What virtual reality world is Oculus’ founder living in?

Says VR will drive high-end PC sales

Oculus founder Palmer Luckey was back on reddit this week with a second question and answer session, this time on reddit’s subforum “PC Master Race.” There he plays to the crowd, saying, “I started out my life as a console gamer, but ascended in 2005 when I was 13.” Whatever.

But then there’s this bit where he says VR will drive demand for high-end PCs (good thousand dollar machines) and I have to wonder what world he’s living in. “Most people have not had a reason to own a high-end PC for a long time. VR will change that, much like video-related stuff drove high end CPU adoption,” Luckey said.

Many were surprised last week when Oculus announced its Rift VR headset will sell for $600 (not counting the expensive computer you’ll need to make it work). Part of this surprise comes from Luckey’s own comments about a “$350 ballpark” for the Rift. In his first Q&A session, Luckey did 3 large paragraphs and 500 words worth of gymnastics trying to explain the situation in any tone besides, “I kinda fucked up.” Fine.

But then there’s that AllThingsD interview where Luckey said, “Gamers are not known to be the most affluent population of people. If something’s even $600, it doesn’t matter how good it is, how great of an experience it is — if they just can’t afford it, then it really might as well not exist.”

This was before Luckey got lost in virtual reality land where everyone starts a company that gets bought by Facebook for $2 billion, where one sick day is the difference between making rent, where you take all of your (and your neighbors’) cans and bottles in for the $36 recycling haul.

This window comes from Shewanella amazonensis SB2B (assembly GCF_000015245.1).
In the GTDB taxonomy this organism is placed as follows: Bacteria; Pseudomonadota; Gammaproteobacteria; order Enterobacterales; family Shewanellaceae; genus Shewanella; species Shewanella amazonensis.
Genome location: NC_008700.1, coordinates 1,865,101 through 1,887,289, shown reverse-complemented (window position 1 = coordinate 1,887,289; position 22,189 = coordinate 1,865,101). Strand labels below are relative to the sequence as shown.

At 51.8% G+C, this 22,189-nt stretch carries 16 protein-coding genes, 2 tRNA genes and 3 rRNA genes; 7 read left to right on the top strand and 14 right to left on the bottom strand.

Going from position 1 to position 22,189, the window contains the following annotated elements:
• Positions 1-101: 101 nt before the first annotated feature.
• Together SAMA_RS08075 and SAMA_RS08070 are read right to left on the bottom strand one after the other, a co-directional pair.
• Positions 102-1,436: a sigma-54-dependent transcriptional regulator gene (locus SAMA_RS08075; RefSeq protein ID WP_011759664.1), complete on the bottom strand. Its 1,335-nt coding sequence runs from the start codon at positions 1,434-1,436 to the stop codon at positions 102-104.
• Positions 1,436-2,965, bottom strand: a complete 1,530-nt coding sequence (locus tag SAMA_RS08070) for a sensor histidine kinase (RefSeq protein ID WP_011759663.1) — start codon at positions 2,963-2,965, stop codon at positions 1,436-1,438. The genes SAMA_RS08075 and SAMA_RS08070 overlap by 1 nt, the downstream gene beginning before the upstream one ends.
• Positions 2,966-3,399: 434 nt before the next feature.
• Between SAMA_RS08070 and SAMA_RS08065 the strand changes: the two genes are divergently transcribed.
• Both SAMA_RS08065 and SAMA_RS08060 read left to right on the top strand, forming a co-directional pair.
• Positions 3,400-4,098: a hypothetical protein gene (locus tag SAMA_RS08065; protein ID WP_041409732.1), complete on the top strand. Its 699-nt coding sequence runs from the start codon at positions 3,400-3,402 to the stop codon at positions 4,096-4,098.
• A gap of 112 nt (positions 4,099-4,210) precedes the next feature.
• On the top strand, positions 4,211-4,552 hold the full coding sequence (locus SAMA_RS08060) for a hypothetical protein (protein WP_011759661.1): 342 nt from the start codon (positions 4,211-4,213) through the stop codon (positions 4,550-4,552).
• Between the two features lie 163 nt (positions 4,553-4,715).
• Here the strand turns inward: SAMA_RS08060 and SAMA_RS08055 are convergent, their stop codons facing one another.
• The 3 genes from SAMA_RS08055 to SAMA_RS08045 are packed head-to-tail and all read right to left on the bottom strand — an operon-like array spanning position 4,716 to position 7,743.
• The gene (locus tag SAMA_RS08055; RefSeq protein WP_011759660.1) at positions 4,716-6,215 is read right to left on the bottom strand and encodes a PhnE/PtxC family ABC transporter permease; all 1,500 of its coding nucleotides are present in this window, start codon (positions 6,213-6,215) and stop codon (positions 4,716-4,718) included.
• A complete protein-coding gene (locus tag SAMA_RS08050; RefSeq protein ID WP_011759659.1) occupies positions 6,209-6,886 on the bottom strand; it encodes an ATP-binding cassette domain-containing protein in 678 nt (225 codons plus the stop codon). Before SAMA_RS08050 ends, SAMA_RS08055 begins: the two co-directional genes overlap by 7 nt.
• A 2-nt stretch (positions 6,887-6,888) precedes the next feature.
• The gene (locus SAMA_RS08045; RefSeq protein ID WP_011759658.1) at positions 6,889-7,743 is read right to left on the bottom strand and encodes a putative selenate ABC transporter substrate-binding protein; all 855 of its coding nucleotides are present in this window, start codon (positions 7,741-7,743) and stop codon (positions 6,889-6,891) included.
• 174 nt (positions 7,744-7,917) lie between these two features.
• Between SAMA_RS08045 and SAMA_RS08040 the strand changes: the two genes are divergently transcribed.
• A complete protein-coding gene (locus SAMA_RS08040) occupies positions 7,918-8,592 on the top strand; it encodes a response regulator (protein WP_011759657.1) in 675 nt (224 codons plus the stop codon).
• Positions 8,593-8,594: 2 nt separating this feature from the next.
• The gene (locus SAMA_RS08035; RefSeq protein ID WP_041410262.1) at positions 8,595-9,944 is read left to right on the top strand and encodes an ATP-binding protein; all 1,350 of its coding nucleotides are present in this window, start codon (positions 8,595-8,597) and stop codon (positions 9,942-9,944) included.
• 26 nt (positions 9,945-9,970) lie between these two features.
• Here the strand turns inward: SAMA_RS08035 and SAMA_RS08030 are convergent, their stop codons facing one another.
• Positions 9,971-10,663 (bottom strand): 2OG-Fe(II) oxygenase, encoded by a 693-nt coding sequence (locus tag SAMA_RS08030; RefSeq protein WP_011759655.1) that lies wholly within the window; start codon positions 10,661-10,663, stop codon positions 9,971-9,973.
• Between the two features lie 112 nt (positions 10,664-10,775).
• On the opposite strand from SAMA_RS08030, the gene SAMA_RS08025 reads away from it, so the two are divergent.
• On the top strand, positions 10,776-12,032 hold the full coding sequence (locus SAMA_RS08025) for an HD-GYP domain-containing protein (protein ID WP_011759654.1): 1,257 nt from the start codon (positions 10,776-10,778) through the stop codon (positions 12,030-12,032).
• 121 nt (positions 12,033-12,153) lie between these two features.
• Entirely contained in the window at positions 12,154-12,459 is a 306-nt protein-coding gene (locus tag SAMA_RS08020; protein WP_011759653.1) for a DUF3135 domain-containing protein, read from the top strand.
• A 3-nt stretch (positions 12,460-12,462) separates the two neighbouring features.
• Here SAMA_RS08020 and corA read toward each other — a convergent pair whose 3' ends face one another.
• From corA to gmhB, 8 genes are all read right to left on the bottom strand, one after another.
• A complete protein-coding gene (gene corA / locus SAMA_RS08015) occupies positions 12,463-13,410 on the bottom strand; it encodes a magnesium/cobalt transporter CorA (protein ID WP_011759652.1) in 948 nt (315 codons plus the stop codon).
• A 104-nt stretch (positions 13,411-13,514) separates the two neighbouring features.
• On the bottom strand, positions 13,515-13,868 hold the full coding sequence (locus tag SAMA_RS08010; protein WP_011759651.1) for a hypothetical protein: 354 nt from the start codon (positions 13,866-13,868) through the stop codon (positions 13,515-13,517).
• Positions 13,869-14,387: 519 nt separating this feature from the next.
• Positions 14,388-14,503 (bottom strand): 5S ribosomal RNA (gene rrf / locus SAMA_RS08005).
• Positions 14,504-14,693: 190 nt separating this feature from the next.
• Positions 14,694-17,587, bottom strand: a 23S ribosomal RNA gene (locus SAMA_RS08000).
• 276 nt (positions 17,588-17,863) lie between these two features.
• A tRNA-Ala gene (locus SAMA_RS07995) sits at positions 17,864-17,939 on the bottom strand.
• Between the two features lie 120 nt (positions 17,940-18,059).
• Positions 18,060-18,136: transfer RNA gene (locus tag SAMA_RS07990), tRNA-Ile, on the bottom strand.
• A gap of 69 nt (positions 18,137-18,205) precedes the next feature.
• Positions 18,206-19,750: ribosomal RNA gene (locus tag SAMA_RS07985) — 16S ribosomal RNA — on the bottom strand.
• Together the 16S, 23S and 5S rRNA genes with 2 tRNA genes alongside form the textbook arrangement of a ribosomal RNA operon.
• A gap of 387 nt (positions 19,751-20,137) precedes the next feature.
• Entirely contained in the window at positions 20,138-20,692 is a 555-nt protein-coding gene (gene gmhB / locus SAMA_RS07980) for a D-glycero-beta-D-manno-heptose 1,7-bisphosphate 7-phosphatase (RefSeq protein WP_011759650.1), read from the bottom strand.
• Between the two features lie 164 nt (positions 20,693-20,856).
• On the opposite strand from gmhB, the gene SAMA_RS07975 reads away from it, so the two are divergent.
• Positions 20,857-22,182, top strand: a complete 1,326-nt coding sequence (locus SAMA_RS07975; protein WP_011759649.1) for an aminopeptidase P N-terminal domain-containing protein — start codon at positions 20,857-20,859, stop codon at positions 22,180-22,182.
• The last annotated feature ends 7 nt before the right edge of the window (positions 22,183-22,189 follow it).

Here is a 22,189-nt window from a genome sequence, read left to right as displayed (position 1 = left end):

Now, people shouldn’t be held to their words like a knife to the throat. Circumstances do change and even people, sometimes, change. Two and a half years on and realities set in. But it does seem like the Gear VR, which works with popular Samsung phones owned by many, is closer to Luckey’s earlier vision.

From the same interview where he said a $600 VR hat rather not exist: “There are people who’ve said, ‘You should sell a version with better specs for $1,000,’ but it’d be better to sell it for $200 and sell more of them.”

But back to the point, your $600 virtual reality helmets with limited appeal and even more limited use are not going to drive consumers into buying or building high end computers, no. I paid $9 for a sandwich the other day and it was made wrong and that was enough to ruin my whole day. In fact, it wasn’t even the other day, it was last week. And I’ve brought it up like four times since then in my daily life. People, at least in America, are struggling more and more, and we’re basically getting sold 3DTVs again except I can’t even watch the dang big game on it surrounded by pals, whiz and brewskis.

Steven Hansen